- Created: Saturday, 20 December 2014 17:19
- Written by Sam Mcgill
At the beginning of November, Venezuelan President Nicolas Maduro called for ‘a revolution’ within the police and a purging of the state security forces. His comments came after a Caracas police officer was implicated in the brutal assassination of a Chavista politician and members of a collective in the capital were shot in cold blood by police. The two events illustrate just some of the problems facing the country’s PSUV government as it attempts to build socialism in the face of vicious counter-revolution and tackle the endemic corruption and violence that are the legacy of years of neo-colonial government prior to 1998. Sam McGill reports.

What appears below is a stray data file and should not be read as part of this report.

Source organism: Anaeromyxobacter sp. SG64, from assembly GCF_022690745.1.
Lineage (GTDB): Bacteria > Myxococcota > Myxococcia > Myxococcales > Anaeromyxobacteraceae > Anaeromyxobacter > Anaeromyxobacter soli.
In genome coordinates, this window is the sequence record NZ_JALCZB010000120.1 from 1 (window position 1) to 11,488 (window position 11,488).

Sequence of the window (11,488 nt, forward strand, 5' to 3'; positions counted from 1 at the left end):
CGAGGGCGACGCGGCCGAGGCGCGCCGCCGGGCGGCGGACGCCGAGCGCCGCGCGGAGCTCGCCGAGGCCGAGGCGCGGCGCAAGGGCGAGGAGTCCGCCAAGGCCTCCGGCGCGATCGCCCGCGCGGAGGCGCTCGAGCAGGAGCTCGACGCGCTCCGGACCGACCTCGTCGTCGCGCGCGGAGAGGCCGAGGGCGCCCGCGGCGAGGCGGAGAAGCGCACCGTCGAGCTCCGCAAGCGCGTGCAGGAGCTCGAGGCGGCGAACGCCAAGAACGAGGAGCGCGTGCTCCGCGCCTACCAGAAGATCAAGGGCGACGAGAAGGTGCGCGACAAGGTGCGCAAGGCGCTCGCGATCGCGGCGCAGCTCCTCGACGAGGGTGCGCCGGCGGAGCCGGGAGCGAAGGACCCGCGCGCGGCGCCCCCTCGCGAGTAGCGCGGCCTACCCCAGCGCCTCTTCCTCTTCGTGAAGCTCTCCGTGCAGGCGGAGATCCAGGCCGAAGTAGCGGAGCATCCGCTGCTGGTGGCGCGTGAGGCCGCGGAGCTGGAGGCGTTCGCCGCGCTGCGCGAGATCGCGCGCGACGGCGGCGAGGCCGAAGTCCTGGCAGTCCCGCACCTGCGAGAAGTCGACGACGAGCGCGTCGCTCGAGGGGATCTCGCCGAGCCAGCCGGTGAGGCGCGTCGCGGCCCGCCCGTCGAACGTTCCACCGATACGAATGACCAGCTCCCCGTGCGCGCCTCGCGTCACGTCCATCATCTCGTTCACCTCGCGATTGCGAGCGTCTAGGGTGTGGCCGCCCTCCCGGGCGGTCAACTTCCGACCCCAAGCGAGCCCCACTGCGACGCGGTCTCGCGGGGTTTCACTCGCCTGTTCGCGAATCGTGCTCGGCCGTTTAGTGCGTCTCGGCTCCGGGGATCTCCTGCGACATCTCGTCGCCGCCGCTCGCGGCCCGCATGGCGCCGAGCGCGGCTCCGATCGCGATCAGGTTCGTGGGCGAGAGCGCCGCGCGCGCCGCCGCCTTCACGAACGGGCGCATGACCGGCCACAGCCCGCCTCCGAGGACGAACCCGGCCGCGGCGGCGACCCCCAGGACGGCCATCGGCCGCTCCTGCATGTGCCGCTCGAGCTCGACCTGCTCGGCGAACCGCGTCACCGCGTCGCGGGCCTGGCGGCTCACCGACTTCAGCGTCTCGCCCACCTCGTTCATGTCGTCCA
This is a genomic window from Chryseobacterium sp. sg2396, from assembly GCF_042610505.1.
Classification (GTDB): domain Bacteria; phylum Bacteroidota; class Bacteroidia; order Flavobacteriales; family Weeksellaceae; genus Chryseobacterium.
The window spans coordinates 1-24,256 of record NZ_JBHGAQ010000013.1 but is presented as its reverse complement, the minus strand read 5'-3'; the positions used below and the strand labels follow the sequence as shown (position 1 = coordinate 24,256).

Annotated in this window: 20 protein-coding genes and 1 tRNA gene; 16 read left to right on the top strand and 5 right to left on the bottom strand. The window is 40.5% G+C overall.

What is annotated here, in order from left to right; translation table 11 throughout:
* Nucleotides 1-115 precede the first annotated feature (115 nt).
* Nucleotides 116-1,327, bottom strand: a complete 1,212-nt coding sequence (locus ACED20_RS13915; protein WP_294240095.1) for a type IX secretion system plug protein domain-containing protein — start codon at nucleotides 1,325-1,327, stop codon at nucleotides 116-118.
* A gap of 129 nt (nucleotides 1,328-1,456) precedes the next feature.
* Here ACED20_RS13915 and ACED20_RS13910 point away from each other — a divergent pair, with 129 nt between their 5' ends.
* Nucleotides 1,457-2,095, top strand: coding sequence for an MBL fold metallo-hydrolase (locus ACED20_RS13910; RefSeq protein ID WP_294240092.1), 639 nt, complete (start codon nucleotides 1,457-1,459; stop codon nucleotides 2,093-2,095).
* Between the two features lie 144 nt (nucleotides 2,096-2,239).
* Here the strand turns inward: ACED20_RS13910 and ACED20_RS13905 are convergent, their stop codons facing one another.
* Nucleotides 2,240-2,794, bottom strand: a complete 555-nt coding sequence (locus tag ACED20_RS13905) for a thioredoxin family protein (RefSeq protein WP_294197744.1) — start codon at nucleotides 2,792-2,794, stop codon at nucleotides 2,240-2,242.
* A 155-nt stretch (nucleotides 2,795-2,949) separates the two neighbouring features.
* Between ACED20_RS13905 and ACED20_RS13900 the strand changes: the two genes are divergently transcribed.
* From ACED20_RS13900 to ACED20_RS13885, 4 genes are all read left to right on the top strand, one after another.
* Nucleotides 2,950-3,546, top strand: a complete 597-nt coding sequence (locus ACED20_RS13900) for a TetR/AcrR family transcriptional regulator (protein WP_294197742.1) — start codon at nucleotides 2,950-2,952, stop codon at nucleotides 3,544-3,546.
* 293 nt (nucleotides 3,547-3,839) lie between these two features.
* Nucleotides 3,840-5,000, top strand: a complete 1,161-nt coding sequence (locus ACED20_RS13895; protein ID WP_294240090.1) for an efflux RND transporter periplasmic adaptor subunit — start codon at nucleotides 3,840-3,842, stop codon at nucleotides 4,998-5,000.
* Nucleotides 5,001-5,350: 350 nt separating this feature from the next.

On 1 October, PSUV activist and national assembly member Robert Serra was stabbed to death in his home alongside his partner, Maria Herrera. His bodyguard, a Caracas police officer, later confessed to allowing the six murderers into Serra’s apartment. According to Venezuela’s Justice Ministry, a Colombian/Venezuelan paramilitary, Leiva Padilla Mendoza was paid $250,000 – by whom, it is not clear – to organise the killing. He was arrested by Interpol in Cartagena in early November and is now in prison in Colombia.